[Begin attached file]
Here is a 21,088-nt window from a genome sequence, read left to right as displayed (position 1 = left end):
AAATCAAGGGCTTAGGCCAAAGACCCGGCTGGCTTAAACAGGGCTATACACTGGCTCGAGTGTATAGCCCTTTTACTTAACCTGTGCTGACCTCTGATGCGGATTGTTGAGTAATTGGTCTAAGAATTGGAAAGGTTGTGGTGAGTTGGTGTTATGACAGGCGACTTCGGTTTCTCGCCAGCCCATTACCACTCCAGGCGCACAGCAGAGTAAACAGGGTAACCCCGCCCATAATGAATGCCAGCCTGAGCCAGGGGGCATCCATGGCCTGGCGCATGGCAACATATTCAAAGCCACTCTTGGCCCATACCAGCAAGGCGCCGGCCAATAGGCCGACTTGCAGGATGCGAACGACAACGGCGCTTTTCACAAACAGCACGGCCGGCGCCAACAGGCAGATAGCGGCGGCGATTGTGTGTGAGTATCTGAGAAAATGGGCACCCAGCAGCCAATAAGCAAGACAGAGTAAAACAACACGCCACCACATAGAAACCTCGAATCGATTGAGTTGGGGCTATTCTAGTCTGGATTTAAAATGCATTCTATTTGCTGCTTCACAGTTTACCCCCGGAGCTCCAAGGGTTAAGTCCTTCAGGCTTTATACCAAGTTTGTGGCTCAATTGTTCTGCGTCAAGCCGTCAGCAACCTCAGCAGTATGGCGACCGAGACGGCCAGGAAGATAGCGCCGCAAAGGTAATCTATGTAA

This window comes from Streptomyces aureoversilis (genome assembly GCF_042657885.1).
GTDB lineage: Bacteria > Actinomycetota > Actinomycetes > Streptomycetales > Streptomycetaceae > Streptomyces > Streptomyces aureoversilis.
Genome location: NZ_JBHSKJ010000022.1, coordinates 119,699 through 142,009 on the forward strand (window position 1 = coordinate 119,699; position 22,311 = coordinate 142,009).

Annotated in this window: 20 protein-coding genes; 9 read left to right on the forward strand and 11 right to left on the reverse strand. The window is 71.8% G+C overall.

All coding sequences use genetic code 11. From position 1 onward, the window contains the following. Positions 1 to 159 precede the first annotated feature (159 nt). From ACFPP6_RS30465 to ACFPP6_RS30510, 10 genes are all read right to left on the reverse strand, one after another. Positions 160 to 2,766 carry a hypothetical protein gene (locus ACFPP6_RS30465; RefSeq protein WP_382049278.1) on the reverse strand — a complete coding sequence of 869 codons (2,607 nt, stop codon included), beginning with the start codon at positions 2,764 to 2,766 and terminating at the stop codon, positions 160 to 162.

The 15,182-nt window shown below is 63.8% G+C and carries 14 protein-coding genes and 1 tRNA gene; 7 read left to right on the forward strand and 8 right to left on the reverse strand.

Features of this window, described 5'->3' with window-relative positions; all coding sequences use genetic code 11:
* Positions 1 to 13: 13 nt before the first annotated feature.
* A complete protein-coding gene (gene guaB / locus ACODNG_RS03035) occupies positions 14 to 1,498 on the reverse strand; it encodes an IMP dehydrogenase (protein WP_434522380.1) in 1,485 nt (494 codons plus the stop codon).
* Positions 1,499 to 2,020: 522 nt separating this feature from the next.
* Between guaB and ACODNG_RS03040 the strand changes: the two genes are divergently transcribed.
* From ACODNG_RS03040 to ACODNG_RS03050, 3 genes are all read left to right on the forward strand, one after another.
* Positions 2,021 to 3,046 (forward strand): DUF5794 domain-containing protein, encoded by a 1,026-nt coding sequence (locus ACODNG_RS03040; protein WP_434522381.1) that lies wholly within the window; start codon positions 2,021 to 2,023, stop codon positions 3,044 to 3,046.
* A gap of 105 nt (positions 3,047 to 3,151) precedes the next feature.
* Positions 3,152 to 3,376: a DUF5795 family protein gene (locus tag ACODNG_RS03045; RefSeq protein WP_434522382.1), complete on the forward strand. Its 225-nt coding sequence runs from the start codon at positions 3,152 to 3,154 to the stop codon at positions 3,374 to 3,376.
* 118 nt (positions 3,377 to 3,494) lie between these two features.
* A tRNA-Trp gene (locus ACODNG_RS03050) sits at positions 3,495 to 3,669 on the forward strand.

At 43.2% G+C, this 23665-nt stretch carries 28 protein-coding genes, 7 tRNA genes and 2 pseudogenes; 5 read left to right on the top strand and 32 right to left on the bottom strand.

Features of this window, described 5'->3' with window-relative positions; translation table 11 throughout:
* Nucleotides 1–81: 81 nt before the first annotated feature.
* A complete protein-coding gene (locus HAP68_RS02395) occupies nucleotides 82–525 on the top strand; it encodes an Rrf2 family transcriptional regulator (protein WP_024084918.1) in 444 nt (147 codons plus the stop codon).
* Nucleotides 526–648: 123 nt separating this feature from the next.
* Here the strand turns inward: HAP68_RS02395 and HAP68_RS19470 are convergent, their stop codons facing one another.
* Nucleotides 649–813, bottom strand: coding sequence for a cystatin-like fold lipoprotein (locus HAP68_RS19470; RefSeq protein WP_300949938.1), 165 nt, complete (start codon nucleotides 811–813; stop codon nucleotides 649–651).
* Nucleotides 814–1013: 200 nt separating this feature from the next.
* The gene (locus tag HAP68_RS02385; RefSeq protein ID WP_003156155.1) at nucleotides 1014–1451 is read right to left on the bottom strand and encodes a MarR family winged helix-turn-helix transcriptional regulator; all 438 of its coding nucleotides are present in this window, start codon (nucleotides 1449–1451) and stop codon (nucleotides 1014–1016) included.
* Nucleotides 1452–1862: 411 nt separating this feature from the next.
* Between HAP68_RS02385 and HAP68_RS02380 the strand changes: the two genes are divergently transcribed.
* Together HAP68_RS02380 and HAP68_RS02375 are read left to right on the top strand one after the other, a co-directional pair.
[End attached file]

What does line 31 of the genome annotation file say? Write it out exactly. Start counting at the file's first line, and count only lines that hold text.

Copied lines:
* Together HAP68_RS02380 and HAP68_RS02375 are read left to right on the top strand one after the other, a co-directional pair.